Greenock, Scotland

Once again we woke up to a cloudy sky, but at least it was dry. 🙂 We hadn’t booked an excursion today, preferring instead to explore Greenock on our own. People who arrive in Greenock tend to see it as the gateway to Glasgow and go straight there, but as we’ve already been to Glasgow we thought we’d have a look around closer to ‘home’.

We disembarked the Adonia and wandered into the town. It didn’t look very big, and the problem was, being Sunday, most of the shops didn’t open until 11.00am, if at all. Nevertheless it was pleasant just to wander the town and look in the shop windows. There was a big shopping mall but the shops were just the same as the ones you’d find at home, so we didn’t buy anything.

We spotted a pub called the “Hole in the Wa’ “ which was advertising Sky Sports, and this pleased Trevor as we wanted to be able to watch the Monte Carlo F1 Grand Prix, which was on today. We therefore decided to go back to the ship, have some lunch and come back to the pub later on.

After lunch, which we tentatively ate sitting outside (somewhere sheltered from the still-biting wind) we gathered together our stuff and went back into town, by which time the pub was open. No such luck regarding the Grand Prix, however; we’d fogotten that Glasgow football team Celtic were playing in the Scottish Cup and so every television for miles around would be tuned into that match instead.

So we went back on the ship and I decided to have a rum and Coke and read my Kindle, but Trevor found out that they were showing the Grand Prix up in the Crow’s Nest, so he disappeared up there for a couple of hours. 🙂

Once we had got back on board, the Captain Cook’s voice came over the tannoy advising that, once again, our passage over the Irish Sea to Douglas, Isle of Man, was going to be a rough one, with gales and high seas expected.

We didn’t go back ashore again; as someone had already told us, there wasn’t much to see in Greenock; maybe we should have booked on one of the excursions.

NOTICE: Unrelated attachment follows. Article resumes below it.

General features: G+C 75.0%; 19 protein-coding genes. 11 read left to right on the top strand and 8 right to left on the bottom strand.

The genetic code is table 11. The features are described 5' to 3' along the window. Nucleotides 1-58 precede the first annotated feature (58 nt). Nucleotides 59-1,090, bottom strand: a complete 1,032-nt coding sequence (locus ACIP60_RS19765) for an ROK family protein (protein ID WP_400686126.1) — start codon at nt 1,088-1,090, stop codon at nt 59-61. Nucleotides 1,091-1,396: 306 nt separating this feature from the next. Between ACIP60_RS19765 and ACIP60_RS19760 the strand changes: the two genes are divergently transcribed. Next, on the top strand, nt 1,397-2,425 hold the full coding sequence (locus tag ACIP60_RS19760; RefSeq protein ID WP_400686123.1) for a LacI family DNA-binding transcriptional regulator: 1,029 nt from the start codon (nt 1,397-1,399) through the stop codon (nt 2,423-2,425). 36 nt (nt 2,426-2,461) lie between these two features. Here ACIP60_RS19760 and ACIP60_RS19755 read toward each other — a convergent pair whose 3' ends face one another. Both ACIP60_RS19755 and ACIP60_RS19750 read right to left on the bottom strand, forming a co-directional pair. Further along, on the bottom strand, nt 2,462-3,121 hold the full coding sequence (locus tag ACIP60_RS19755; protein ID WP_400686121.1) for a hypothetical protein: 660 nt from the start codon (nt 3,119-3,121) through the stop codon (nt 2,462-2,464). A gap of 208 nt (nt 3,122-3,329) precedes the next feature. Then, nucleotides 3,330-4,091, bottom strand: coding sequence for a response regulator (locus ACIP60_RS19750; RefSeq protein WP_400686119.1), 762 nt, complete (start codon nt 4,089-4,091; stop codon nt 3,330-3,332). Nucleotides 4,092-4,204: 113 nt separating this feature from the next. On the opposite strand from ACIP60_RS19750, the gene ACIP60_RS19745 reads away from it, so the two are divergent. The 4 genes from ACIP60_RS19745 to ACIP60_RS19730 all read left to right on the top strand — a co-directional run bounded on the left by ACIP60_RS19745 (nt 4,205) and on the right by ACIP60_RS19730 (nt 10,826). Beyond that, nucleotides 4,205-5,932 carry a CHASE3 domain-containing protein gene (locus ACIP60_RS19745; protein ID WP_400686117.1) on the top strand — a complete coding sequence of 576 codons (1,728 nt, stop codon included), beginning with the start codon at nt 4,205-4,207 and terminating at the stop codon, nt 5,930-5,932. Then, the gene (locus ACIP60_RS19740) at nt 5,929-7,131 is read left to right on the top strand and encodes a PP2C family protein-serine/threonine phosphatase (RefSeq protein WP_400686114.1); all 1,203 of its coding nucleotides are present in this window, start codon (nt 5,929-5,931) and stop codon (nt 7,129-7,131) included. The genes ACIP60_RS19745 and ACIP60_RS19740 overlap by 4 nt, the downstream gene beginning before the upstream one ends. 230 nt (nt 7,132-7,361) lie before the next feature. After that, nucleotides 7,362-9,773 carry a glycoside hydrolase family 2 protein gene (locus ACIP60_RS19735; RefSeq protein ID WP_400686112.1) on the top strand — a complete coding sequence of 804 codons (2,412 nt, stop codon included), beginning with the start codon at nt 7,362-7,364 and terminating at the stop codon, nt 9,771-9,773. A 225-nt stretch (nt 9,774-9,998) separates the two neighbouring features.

So we just spent the afternoon pottering around until it was time to go to dinner. We thought there might have been a sailaway party as they usually have them when leaving any port, but they’ve been few and far between on this cruise, and once again the pool deck was deserted when we got there.

We didn’t go to the Pacific Restaurant tonight as they were having an Indian Banquet in the Conservatory and, as we love Indian food and eat it often at home, we decided to go there, where it was delicious. In the entrance of the restaurant there was a fantastic sculpture, made entirely of icing, of the Taj Mahal. We learnt it had taken the chef over two months to make it.

After dinner we went, along with Charlie and Linda again, into the Curzon lounge for the show, where once again they were featuring Mark Lawrence, the pianist.  He was excellent, a really talented musician.  I think I enjoyed his classical pieces more than the modern stuff; he did a few Elton John and Billy Joel, but the classical was best.

As we came out of the lounge, we spotted a hugely (literally) familiar figure that we recognised from a couple of previous cruises; the Welsh bass-baritone singer Anthony Stuart Lloyd.  He is a giant of a man at 6′ 7” and immensely broad shoulders so you can’t exactly miss him.  We’d seen him on the Queen Mary 2 in 2010 and on Balmoral for the Titanic Memorial Cruise last year, and he really is very good; he is described as having the “Rolls Royce” of voices.  We stopped for a chat with him and were delighted to learn that he’d be performing later on in the cruise.

Then we finished off the evening by taking part in the Syndicate Quiz where we hoped to maintain our number one spot.  The same couple from last night joined us but to no avail; no bottle of wine for us tonight.

Back in our cabin we could already feel that the wind was getting up; the Adonia was pitching and rolling quite a lot and we settled ourselves down to a rough night – all part of being at sea.

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